In last project (the cancelled one), I was trying to find a handy way to store my location data, the relationship will be like this.

Location(data generated by GPS module, contains coordination information)

–> Action (contains several locations data, and some properties for motion detection)

–> DailyActions (daily datas,contains several actions, and some summary info)

Now, here comes a question:

If I want to learn excavators driving, which school will be the best choice?

Ah, no,no,no, WTF!! What happens on me~

Array –> File Way

The question is, I store them in object array, then write them to a file, if I want to modify any sub node, for example: I want to change date:2014-10-10’s action which is a running action which happened in afternoon’s some of that locations to filter out the exception data, and recalculate the total calories casted again……don’t know what I’m talking.

I mean,you need to locate this location object from the root node, then track them by looping every sub nodes. there is no more efficient way to do this if you choose a Array–>File way.

Another bad thing for Array–>File way is, you have to let every class of object implements NSCoding protocol, and the lengthy syntax’s gonna make any extending harder.

With the number of data growing, the file will become such a fat ass, but for the functional requirement, you have to load it every time,or you can create a new way to make it work, like cache.

SQLite Way

What about sqlite? Just like any structure database, it is formal, common, and high performance. And the bad side is, you need to learn some SQL script, the basic CURD syntax. And for some scenarios, you might need the data more objective, you have to convert a row of data from database table to a object, instead of changing all the data by string like this every time.

update member set member_type = 'Star' where id in (select id from member where score > 1000)

But It is still a worth trying way, I will try this later.


CoreData is a solution that Apple provided between Array–>File and SQLite, I think. Apple described this very implicitly, it is a document based database or a objective memory based database, in my view, it include both features from them.

But, like other apple development things, it was not so easy to use, it has become a much-maligned problem, the answers I got from and much more then I got from  apple’s official documents, sometimes I feel like searching a saint’s name in the bible, but all I need is a simple “Hallelujah”.


Luckily, there always someone met the same problem before me, so they create a “Super Awesome Easy Fetching for Core Data” framework named MagicRecord .

1. Install it with cocoapods, with

pod "MagicalRecord"

2.Create a Data Model File:

3 Setup entities, if you have OOP background knowledges, this will be pretty easy to do.

4. Build relationships between entities, e.g. a option belongs to a question, a question has several options. click “+” below Relationships table. Give a name of relationship. It seems like Core Data need  relationship between Entities can relate each other. so if you don’t choose a inverse for it, you will get a warning.

Consistency Error: QuestionObject.options does not have an inverse; this is an advanced setting (no object can be in multiple destinations for a specific relationship)

Setup one firstly, than to the target entity, and build the match relationship.

5. One to Many relationship, you can find it here:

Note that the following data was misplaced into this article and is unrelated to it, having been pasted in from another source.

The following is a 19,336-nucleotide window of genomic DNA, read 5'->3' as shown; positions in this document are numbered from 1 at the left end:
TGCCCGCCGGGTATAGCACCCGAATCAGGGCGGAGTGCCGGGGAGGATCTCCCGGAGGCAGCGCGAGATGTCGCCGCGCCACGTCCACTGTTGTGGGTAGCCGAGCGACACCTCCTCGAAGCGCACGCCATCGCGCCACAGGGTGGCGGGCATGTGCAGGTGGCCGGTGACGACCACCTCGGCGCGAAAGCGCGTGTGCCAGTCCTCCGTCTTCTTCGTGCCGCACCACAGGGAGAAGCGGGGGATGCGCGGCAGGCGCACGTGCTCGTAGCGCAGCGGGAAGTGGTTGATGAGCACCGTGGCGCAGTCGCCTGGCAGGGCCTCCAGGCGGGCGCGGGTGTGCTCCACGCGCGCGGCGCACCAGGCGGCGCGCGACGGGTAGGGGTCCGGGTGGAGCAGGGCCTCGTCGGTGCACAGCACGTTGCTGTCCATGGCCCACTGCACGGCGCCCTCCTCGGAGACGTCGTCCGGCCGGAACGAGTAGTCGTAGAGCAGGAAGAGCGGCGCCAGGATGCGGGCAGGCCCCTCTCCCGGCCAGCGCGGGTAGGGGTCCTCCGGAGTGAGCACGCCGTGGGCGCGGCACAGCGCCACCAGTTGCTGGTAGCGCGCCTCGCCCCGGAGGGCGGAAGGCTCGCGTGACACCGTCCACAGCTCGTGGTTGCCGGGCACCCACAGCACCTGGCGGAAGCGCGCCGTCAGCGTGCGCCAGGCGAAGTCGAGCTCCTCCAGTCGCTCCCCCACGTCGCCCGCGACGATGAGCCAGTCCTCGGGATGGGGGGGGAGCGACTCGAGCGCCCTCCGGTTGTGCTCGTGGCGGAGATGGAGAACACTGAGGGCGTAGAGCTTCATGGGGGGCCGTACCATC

6. Setup MagicRecord. Insert code to any where you like, just make sure it is executed before data handling. I recommend to run it here

- (BOOL)application:(UIApplication *)application didFinishLaunchingWithOptions:(NSDictionary *)launchOptions {
    [MagicalRecord setupCoreDataStackWithAutoMigratingSqliteStoreNamed:@"EbolaQuiz.sqlite"];
    return YES;

7. Generate NSManagedObject Subclass, Xcode will do this for you.

8. Now we can see what’s happened,

As you can see, the class file contains all the attributes, and converted them to properties, a one to many relationship is presented as a NSSet property.

9. Create an data object by:

OptionObject *option = [OptionObject MR_createEntity];

YES!! Just 1 line code!! And if you wanna do this with original Core Data, it will take nearly hundred lines of code. That is why it’s called “Magical”.

10. Assign value to the object, then save it:

OptionObject *option = [OptionObject MR_createEntity]; = @"1";
option.statement = @"Option A";
[self save];

the save method

- (void)save {
    [[NSManagedObjectContext MR_defaultContext] MR_saveToPersistentStoreWithCompletion:^(BOOL success, NSError *error) {
        if (success) {
            NSLog(@"You successfully saved your context.");
        } else if (error) {
            NSLog(@"Error saving context: %@", error.description);

If it runs correctly, there will be a log appears like this:

2014-10-11 17:25:17.960 EbolaQuiz[63543:5180420] You successfully saved your context.

11. Setup relationship between entities:

QuestionObject *question = [QuestionObject MR_createEntity]; = @"1";
question.subject = @"This is a question.";
question.desc = @"Yes it is just a question.";

OptionObject *option = [OptionObject MR_createEntity]; = @"1-1";
option.statement = @"Option A";

option.questionBelongsTo = question;
[question addOptionsObject:option];
[self save];

12 . Find(or Fetch) Data:

QuestionObject *question = [QuestionObject MR_findFirst];
NSLog(@"Question '%@' have %zd options",question.subject,question.options.count);

13. Find(or Fetch) Data by predicate:

NSPredicate *predicate = [NSPredicate predicateWithFormat:@"id == %d ",1];
NSArray *datas = [QuestionObject MR_findAllSortedBy:@"id" ascending:YES withPredicate:predicate];
NSLog(@"There are %zd questions with id == 1",datas.count);

14. Delete a data:

[question MR_deleteEntity];
[self save];

Well, I think it’s enough for start-up using MagicalRecord.


Search China ShanDong Blue Fly!!